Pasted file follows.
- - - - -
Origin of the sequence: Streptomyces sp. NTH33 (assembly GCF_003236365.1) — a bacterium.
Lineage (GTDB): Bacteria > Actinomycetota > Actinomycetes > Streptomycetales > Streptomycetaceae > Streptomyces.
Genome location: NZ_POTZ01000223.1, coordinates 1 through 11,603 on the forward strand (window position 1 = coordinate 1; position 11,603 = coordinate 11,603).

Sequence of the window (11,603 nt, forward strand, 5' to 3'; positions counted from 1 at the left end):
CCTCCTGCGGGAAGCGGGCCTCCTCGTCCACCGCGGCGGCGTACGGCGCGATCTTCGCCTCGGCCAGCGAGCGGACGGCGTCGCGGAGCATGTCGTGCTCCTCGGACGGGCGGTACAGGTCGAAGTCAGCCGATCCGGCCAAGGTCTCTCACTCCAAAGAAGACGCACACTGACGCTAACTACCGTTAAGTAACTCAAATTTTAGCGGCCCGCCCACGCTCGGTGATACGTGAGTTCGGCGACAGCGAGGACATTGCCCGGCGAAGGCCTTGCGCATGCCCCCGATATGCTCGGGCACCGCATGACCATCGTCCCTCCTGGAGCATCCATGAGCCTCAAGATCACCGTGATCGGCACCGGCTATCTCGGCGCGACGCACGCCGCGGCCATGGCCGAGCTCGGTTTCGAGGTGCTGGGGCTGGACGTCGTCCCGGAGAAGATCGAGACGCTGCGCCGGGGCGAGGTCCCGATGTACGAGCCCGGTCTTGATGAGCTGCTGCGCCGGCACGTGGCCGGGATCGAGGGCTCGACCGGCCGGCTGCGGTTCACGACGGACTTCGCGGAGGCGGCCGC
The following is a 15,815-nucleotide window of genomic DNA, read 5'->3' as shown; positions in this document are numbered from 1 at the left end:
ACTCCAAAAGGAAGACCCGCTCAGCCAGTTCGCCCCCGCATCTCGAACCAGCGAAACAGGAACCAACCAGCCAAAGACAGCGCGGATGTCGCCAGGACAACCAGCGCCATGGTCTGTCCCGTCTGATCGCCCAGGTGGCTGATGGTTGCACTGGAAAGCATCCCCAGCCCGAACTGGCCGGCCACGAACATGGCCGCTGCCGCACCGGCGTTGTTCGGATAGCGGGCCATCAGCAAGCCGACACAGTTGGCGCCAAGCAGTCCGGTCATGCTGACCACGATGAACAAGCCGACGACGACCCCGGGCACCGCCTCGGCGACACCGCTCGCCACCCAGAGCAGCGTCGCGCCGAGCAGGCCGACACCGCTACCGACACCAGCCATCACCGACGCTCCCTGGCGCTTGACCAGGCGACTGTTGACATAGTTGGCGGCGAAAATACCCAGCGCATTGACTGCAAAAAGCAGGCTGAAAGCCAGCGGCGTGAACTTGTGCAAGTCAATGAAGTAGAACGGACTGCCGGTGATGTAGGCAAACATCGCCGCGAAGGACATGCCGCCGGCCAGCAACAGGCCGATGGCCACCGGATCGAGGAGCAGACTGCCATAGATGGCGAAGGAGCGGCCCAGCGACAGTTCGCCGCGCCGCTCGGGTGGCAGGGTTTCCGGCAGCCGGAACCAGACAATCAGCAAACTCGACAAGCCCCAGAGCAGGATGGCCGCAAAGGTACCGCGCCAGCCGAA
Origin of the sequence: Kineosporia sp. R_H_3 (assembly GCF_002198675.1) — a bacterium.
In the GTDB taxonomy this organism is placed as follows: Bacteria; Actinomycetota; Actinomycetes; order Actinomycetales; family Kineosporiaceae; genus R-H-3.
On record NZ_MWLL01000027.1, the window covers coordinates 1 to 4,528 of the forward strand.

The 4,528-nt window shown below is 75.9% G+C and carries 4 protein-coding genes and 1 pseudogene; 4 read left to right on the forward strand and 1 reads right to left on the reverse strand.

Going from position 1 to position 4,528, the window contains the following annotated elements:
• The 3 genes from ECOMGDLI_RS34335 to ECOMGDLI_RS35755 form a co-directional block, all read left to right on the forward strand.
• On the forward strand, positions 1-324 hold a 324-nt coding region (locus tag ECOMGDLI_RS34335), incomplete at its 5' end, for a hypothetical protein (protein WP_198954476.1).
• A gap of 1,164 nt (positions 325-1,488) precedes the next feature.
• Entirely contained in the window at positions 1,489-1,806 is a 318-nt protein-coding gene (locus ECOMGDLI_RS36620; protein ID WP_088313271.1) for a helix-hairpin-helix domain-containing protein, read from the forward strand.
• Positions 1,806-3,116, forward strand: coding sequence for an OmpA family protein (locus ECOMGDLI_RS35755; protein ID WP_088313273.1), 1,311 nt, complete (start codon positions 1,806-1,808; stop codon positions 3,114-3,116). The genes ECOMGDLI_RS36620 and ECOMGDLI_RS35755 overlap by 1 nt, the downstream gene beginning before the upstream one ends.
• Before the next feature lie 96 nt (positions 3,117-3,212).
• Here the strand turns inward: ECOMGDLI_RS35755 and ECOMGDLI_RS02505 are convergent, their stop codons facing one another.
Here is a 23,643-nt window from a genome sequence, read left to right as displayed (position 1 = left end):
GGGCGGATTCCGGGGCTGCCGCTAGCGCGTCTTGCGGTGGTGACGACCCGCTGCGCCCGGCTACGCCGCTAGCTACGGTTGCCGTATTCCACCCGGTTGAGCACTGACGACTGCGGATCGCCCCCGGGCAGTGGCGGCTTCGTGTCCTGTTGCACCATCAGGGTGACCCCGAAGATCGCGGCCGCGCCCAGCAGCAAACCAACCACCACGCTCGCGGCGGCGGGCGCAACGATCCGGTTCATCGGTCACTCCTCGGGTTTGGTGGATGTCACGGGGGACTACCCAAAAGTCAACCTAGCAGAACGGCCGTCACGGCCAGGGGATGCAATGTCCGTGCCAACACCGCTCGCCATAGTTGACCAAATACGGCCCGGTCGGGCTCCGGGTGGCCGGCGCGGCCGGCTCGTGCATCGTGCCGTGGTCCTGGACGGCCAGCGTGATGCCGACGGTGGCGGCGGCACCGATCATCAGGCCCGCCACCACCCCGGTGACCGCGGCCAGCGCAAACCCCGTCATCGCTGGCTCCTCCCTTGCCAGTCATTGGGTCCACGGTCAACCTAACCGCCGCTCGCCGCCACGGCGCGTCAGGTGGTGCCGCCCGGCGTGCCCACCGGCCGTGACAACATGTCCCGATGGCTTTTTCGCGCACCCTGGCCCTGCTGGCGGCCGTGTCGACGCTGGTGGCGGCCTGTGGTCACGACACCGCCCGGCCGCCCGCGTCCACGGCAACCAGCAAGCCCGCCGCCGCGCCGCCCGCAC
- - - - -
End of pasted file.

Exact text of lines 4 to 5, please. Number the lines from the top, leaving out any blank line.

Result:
Sequence of the window (11,603 nt, forward strand, 5' to 3'; positions counted from 1 at the left end):
CCTCCTGCGGGAAGCGGGCCTCCTCGTCCACCGCGGCGGCGTACGGCGCGATCTTCGCCTCGGCCAGCGAGCGGACGGCGTCGCGGAGCATGTCGTGCTCCTCGGACGGGCGGTACAGGTCGAAGTCAGCCGATCCGGCCAAGGTCTCTCACTCCAAAGAAGACGCACACTGACGCTAACTACCGTTAAGTAACTCAAATTTTAGCGGCCCGCCCACGCTCGGTGATACGTGAGTTCGGCGACAGCGAGGACATTGCCCGGCGAAGGCCTTGCGCATGCCCCCGATATGCTCGGGCACCGCATGACCATCGTCCCTCCTGGAGCATCCATGAGCCTCAAGATCACCGTGATCGGCACCGGCTATCTCGGCGCGACGCACGCCGCGGCCATGGCCGAGCTCGGTTTCGAGGTGCTGGGGCTGGACGTCGTCCCGGAGAAGATCGAGACGCTGCGCCGGGGCGAGGTCCCGATGTACGAGCCCGGTCTTGATGAGCTGCTGCGCCGGCACGTGGCCGGGATCGAGGGCTCGACCGGCCGGCTGCGGTTCACGACGGACTTCGCGGAGGCGGCCGC